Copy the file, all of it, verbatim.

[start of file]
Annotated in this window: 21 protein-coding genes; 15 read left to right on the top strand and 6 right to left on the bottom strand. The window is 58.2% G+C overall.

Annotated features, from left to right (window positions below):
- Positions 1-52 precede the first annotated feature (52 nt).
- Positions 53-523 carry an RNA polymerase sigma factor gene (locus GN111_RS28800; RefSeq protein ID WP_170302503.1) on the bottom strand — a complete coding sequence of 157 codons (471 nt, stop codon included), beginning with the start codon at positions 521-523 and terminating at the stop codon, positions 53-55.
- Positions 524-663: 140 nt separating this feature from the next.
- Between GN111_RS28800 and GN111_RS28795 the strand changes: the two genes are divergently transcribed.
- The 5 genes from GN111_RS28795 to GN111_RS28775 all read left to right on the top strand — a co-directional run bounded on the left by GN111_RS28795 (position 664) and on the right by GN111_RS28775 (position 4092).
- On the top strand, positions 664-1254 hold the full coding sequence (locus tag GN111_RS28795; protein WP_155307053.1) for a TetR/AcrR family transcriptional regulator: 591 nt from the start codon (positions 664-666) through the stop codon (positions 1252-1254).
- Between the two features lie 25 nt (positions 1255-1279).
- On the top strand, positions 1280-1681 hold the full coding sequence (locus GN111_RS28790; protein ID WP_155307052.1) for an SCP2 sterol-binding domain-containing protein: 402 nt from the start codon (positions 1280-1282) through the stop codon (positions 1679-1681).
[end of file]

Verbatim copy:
Annotated in this window: 21 protein-coding genes; 15 read left to right on the top strand and 6 right to left on the bottom strand. The window is 58.2% G+C overall.

Annotated features, from left to right (window positions below):
- Positions 1-52 precede the first annotated feature (52 nt).
- Positions 53-523 carry an RNA polymerase sigma factor gene (locus GN111_RS28800; RefSeq protein ID WP_170302503.1) on the bottom strand — a complete coding sequence of 157 codons (471 nt, stop codon included), beginning with the start codon at positions 521-523 and terminating at the stop codon, positions 53-55.
- Positions 524-663: 140 nt separating this feature from the next.
- Between GN111_RS28800 and GN111_RS28795 the strand changes: the two genes are divergently transcribed.
- The 5 genes from GN111_RS28795 to GN111_RS28775 all read left to right on the top strand — a co-directional run bounded on the left by GN111_RS28795 (position 664) and on the right by GN111_RS28775 (position 4092).
- On the top strand, positions 664-1254 hold the full coding sequence (locus tag GN111_RS28795; protein WP_155307053.1) for a TetR/AcrR family transcriptional regulator: 591 nt from the start codon (positions 664-666) through the stop codon (positions 1252-1254).
- Between the two features lie 25 nt (positions 1255-1279).
- On the top strand, positions 1280-1681 hold the full coding sequence (locus GN111_RS28790; protein ID WP_155307052.1) for an SCP2 sterol-binding domain-containing protein: 402 nt from the start codon (positions 1280-1282) through the stop codon (positions 1679-1681).